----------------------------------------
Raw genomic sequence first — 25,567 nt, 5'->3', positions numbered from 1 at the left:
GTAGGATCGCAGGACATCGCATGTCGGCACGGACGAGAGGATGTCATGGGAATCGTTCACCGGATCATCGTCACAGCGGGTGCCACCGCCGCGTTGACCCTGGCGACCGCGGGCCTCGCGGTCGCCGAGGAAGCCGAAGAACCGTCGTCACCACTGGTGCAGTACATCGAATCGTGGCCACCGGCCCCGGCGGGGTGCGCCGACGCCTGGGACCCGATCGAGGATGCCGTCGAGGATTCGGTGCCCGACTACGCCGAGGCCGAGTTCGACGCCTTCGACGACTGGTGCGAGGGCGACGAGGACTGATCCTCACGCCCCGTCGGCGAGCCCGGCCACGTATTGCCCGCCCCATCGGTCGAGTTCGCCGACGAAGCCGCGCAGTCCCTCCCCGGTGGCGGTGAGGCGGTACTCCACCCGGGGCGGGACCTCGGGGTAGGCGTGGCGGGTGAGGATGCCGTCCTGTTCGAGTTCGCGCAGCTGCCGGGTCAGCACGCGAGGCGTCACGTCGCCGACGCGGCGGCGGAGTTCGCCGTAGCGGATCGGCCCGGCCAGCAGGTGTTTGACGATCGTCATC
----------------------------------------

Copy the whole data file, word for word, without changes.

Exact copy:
Raw genomic sequence first — 25,567 nt, 5'->3', positions numbered from 1 at the left:
GTAGGATCGCAGGACATCGCATGTCGGCACGGACGAGAGGATGTCATGGGAATCGTTCACCGGATCATCGTCACAGCGGGTGCCACCGCCGCGTTGACCCTGGCGACCGCGGGCCTCGCGGTCGCCGAGGAAGCCGAAGAACCGTCGTCACCACTGGTGCAGTACATCGAATCGTGGCCACCGGCCCCGGCGGGGTGCGCCGACGCCTGGGACCCGATCGAGGATGCCGTCGAGGATTCGGTGCCCGACTACGCCGAGGCCGAGTTCGACGCCTTCGACGACTGGTGCGAGGGCGACGAGGACTGATCCTCACGCCCCGTCGGCGAGCCCGGCCACGTATTGCCCGCCCCATCGGTCGAGTTCGCCGACGAAGCCGCGCAGTCCCTCCCCGGTGGCGGTGAGGCGGTACTCCACCCGGGGCGGGACCTCGGGGTAGGCGTGGCGGGTGAGGATGCCGTCCTGTTCGAGTTCGCGCAGCTGCCGGGTCAGCACGCGAGGCGTCACGTCGCCGACGCGGCGGCGGAGTTCGCCGTAGCGGATCGGCCCGGCCAGCAGGTGTTTGACGATCGTCATC